Fascination can also be a good thing. As a person who is not given to striking up conversations with people unless I am absolutely sure the interaction will go smoothly, peoples’ fascination with me in China has led to many beautiful and rich friendships because people often engage with me first.
In fact, my friend circle in China may be larger than the one back home in the US. Some of my best friends in the world live in China. Irrespective of the negative experiences I have here, those friendships and the feeling of serendipity make China a worthwhile experience for me.
I think there is a loneliness many black people who live in China experience. This year I was unexpectedly thrust into the world of social media content creation after a video of mine went viral on TikTok. This video entails me explaining the history of American chattel slavery to a Beijing taxi driver in Mandarin. Since then, I have expanded my content to street interviews wherein I ask people about their opinions on certain matters and their experiences.
A series I did about being black in China where I interviewed black students showed me that one thing many black people in China struggle with is dating.
A series I did about being black in China where I interviewed black students showed me that one thing many black people in China struggle with is dating. As I mentioned, fascination can be both a good and bad thing, and when it comes to dating, fascination can only do so much because it only lasts so long.
Many of my peers reported experiences where they were fetishised because of their skin or hair or found it difficult to date at all because of rejection. It is natural that in a country as racially homogenous as China, foreigners are usually an afterthought, and black people who constitute a minority within the minority are even less considered.
What is interesting, though, are the expectations some Chinese people have of black people here. As a 6’2/189cm black man, there are perceptions that some people here have of me that I do not fulfil. Sometimes when I inform them that I am not who they assume I am, they are disappointed and not as interested in getting to know me.
Black people played critical roles in southern Chinese society and were even depicted in classical Chinese art. To this day, Guangzhou continues to be the province in China with the highest population of African residents.
The last thing I will do is provide some history about blackness in China to better contextualise the aforementioned experiences and observations. Many of the negative perceptions of black people in China stem from history. The first black people arrived in China on the shores of Guangzhou during the Tang Dynasty, mostly brought by Arab slave traders. Black people were primarily brought to China as slaves, or 昆仑奴 (Kunlun slaves) as they were called in Chinese. They later entered higher social stations, joining the royal retinue of Kublai Khan during the Song Dynasty and becoming artisans, merchants, and businessmen. Black people played critical roles in southern Chinese society and were even depicted in classical Chinese art. To this day, Guangzhou continues to be the province in China with the highest population of African residents.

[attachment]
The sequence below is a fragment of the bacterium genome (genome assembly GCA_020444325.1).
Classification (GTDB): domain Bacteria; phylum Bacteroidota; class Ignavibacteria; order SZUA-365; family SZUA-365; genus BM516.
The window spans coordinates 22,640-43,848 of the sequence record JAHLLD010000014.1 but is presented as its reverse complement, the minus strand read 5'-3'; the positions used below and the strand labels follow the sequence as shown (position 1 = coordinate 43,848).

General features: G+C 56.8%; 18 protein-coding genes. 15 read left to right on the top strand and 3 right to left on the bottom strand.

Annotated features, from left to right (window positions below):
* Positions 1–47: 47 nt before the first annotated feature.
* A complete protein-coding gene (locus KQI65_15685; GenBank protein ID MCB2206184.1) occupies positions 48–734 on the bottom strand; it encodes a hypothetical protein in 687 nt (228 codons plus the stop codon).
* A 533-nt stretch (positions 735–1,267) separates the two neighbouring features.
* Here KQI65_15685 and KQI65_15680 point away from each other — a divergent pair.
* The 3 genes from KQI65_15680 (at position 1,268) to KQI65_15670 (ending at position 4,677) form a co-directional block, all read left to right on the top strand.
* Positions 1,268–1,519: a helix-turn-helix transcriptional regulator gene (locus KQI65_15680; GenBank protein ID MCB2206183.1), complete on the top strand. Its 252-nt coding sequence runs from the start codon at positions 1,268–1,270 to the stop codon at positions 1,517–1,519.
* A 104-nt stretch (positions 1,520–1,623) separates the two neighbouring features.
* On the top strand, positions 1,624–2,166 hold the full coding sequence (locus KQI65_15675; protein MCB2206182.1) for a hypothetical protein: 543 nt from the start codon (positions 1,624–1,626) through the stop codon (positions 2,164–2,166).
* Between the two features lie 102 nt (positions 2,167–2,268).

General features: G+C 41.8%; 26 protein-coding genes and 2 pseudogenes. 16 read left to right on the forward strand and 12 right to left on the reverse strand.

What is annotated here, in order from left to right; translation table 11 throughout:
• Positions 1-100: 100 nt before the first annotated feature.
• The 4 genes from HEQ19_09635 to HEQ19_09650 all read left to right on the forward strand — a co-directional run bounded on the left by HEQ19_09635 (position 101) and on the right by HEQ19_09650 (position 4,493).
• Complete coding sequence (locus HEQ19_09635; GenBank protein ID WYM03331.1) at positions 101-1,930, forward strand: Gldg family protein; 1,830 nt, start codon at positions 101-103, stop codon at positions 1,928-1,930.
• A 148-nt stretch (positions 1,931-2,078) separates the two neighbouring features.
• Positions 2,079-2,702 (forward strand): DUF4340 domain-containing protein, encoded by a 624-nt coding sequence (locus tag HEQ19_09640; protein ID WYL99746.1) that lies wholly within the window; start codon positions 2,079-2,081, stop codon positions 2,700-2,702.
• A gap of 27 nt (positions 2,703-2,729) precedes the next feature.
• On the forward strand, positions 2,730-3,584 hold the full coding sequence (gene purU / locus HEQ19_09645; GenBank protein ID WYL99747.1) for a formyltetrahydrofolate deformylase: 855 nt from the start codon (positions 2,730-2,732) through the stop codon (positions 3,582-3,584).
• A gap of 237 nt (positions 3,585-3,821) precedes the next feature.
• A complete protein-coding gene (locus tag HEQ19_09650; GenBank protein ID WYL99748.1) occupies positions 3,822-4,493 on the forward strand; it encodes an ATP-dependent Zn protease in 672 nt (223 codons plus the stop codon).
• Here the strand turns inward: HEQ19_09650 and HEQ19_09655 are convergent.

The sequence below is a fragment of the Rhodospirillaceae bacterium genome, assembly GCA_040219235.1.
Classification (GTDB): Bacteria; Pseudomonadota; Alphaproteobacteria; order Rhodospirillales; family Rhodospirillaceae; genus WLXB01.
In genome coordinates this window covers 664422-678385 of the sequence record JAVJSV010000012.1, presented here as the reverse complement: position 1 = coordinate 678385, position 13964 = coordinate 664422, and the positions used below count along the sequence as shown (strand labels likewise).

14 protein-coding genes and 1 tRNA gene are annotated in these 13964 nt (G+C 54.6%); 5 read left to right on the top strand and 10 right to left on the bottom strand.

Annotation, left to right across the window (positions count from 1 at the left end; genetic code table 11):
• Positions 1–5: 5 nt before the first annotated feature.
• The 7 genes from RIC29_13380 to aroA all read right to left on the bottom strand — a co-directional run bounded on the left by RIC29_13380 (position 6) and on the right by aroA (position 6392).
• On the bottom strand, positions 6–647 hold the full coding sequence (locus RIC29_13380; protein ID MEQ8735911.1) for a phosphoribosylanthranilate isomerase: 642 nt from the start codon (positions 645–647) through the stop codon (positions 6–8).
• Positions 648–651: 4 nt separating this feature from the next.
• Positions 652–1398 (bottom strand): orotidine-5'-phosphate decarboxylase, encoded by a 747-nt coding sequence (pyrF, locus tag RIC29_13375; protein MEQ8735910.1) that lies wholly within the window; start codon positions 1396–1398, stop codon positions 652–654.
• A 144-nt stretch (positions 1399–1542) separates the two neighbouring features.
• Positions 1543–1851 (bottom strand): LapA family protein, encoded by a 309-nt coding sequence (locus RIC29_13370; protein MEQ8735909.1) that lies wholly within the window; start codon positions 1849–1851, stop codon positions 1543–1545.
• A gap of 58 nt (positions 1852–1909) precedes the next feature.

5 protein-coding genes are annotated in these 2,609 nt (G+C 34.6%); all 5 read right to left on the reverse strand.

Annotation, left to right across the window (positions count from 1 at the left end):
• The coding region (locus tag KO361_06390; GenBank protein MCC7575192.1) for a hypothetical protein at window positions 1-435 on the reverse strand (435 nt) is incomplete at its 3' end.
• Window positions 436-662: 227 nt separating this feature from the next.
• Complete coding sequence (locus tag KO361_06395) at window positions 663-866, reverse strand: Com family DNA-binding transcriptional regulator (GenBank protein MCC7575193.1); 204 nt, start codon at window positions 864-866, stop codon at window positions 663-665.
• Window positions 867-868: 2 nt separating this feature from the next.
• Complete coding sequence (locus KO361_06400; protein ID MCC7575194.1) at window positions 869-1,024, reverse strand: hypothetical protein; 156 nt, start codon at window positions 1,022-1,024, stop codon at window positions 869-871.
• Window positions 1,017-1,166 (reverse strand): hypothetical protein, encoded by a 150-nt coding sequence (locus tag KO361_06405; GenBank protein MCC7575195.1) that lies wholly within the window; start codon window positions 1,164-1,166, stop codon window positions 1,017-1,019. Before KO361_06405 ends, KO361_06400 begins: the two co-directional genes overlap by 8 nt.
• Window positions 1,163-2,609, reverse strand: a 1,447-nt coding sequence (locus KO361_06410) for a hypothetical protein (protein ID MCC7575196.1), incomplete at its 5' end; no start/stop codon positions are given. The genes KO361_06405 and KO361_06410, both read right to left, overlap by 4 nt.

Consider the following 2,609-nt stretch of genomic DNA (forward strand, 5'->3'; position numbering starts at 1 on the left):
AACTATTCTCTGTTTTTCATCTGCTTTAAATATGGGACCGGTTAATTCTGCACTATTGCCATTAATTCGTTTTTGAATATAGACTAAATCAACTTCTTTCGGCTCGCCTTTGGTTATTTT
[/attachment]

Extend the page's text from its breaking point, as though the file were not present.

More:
From the earliest days of Black peoples’ entrance into China, they were viewed as the Other. The work of acclaimed China scholar Frank Dikötter evinces a stark reality in which black people were castigated for their “foul odour” and “superhuman strength”. Interestingly, a study conducted in Guangzhou in 2010 showed that 75% of people surveyed agreed that Black people had a bad body odour, almost 60% agreed that they were violent or super strong, and 70% agreed that they had innate physical prowess. This is correlative data that suggests a historical linkage to the way black people are viewed in China in the modern day, but there is also a dearth of in depth research in this field.
To be a black person in China is to experience the entire gamut of human emotions, an opportunity that is rare — for that I am thankful.
Coming back to China during intense Covid-19 lockdowns has made me realise that my relationship with this country is more complex than I thought. I believe my relationship with China will continue to change as I enter different stages of life, but as I finish writing this piece at a coffee shop in the heart of Shanghai, I feel grateful to be here, optimistic about the future, and no longer look at my experience here through rose-tinted glasses.
To be a black person in China is to experience the entire gamut of human emotions, an opportunity that is rare — for that I am thankful. All of the experiences I have had here have shaped me in some way — the good, the bad, and everything in between.